What's DASH ecosystem reality in late 2013? Well, it's integrated into roughly a hundred products and open-source solutions, with a growing adoption curve. It's now possible to build end-to-end workflows using DASH, including content protection and QoS insurance. Industry implementation efforts are mainly focused on ISO-BMFF and DASH-AVC/264 profiles, thus limiting fragmentation risks over a standard with a high openness level. In early 2012, the DASH Promoters Group (a non-profit industry association of 70 members established to catalyze the adoption of MPEG-DASH) transformed itself into the DASH Industry Forum and produced two major contributions: the DASH-AVC/264 profile finalized in June 2013, and the dash.js client framework released in version 1.0 in September 2013. Since the industry is seeing DASH-AVC/264 as an evolving profile (1080p and multichannel audio support now being introduced) providing a solid systemic approach, it has gained a real traction - and generated a positive expectation for the new DASH-HEVC/265 profile which was just released for community review. The dash.js framework is now the essential layer for DASH interoperable support into web browsers, starting with Chrome / Internet Explorer 11 / Opera, and just joined by Mozilla with a solid roadmap mainly motivated by YouTube DASH production player.

YouTube is not the only actor to deploy DASH at large scale. Netflix has been promoting DASH for a long time now, and uses it in production on Chromium and Internet Explorer 11 versions of the service, with predictable extension of the compatibility scope as Netflix is pursuing a determined quest towards format and player de-duplication. Hulu's plans with DASH have also started to surface, with more details promised during the Streaming Media West show in November. But the strongest DASH traction factors might well come from different horizons, as the HbbTV 1.5 devices are starting to show up on European consumer electronics markets and the Google Chromecast HDMI stick featuring native DASH support (with multiple DRMs) is starting its international distribution with a price tag conducive to massive consumer spread. The adoption of DASH as the default video distribution format on the major CE and game console platforms might therefore be a confirmation of how essential is DASH to the video industry today, especially in the perspective of the upcoming UltraHD/4K streaming using H.265 as a codec successor for H.264.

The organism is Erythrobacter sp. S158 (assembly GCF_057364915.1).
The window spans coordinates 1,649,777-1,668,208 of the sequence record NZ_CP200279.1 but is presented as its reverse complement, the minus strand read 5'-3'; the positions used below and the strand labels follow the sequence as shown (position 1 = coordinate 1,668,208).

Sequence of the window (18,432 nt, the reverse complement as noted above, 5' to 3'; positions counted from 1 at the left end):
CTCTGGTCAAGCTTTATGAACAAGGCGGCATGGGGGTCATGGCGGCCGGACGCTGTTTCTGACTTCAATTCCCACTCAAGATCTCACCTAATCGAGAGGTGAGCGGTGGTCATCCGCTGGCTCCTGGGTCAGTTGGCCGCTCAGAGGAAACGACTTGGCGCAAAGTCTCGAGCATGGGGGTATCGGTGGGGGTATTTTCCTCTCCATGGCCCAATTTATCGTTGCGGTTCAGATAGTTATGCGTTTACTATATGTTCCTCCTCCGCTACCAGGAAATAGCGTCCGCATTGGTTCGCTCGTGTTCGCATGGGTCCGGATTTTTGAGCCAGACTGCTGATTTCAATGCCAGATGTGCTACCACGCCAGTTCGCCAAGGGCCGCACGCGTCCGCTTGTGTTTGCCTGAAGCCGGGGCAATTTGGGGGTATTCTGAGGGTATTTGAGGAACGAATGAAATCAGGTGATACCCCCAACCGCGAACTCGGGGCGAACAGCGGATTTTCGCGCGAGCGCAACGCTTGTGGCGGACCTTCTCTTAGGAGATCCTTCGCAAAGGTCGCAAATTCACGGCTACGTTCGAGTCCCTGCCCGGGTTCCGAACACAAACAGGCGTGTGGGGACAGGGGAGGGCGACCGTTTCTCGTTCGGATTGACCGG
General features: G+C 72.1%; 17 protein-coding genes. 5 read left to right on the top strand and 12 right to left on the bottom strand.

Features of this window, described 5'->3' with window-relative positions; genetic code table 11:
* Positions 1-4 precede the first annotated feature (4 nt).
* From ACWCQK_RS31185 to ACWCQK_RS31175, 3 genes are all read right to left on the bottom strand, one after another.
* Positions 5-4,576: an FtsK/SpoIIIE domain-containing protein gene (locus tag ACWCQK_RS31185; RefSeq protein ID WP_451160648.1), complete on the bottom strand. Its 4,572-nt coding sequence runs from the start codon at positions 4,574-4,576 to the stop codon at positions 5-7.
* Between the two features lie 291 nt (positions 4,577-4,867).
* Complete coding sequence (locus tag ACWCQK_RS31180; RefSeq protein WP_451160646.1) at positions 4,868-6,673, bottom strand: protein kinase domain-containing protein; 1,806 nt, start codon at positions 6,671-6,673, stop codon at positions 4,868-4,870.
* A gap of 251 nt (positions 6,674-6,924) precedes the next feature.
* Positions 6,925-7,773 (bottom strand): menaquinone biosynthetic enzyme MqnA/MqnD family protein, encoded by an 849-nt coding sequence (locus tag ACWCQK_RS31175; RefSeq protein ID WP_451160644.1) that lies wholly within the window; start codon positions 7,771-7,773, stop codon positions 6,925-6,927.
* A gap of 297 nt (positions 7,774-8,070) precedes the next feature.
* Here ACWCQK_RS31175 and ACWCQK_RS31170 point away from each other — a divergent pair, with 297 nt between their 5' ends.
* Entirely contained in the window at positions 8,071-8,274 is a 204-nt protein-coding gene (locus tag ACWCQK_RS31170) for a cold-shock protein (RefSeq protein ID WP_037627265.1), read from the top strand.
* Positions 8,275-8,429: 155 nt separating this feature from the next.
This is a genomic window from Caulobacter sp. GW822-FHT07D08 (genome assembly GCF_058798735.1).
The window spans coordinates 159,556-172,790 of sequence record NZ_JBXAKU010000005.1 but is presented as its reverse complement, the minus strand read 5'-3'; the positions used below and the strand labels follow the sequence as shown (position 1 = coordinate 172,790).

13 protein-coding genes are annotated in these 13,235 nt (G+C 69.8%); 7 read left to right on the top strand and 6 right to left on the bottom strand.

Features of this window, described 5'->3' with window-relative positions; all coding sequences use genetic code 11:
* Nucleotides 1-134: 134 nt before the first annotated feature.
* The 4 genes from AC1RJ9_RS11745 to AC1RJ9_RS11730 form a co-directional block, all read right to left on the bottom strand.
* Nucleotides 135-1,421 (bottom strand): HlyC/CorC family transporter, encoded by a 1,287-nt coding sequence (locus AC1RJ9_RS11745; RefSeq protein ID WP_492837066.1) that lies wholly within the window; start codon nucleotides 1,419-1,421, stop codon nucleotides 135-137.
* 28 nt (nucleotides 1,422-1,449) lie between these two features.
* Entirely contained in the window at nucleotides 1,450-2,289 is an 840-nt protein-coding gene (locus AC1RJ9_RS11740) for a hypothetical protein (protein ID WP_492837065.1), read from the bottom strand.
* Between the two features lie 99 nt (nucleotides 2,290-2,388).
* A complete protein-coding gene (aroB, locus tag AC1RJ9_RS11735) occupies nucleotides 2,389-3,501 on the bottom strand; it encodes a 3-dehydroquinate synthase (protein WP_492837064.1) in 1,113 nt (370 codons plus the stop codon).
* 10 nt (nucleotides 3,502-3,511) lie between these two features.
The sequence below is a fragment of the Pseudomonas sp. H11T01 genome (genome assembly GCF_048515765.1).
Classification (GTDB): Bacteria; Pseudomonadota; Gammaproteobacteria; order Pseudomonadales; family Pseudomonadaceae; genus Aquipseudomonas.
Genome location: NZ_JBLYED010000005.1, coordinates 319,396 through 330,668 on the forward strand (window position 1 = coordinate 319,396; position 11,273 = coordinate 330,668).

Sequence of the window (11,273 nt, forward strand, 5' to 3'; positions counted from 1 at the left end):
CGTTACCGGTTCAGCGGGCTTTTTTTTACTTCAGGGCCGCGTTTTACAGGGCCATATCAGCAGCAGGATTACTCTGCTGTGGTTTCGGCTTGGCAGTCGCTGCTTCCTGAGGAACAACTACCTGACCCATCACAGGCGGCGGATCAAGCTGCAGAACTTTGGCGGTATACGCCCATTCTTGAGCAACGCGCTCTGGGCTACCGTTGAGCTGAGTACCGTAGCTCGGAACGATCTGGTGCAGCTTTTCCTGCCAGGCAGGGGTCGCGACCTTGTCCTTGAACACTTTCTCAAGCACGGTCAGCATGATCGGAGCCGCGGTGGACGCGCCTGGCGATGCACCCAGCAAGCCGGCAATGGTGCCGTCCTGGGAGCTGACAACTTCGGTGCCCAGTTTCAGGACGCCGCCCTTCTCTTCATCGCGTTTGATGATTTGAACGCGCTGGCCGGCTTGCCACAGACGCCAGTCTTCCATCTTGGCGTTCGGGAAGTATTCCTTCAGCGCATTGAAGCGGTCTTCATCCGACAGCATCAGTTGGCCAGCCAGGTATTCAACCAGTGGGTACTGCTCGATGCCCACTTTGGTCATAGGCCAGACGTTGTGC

To conclude, what are Akamai's plans with DASH, now that the ecosystem has matured? Apart from steadily supporting the DASH standardization initiative since the DASH Industry Forum's inception, Akamai has recently announced at our Edge 2013 Customer Conference two major initiatives which will certainly root DASH into mainstream customer adoption. The first one is the support for live DASH ingest, which will provide a global set of DASH ingest points into the Akamai network with back-ups and fail-over. The second one is the addition of the DASH format to its stream packaging feature, which will dynamically generate HLS, HDS, or DASH streams from a single common file format, such as MP4, during the stream delivery process.  Within Akamai, we all look forward to these new features reaching market availability as we share one underlying motto that fully applies to DASH: "Technology is our passion, innovation is our mission..."


Nicolas Weil is Senior Solutions Architect at Akamai.

An extensive DASH implementations directory and a DASH standardization timeline are available on his personal blog.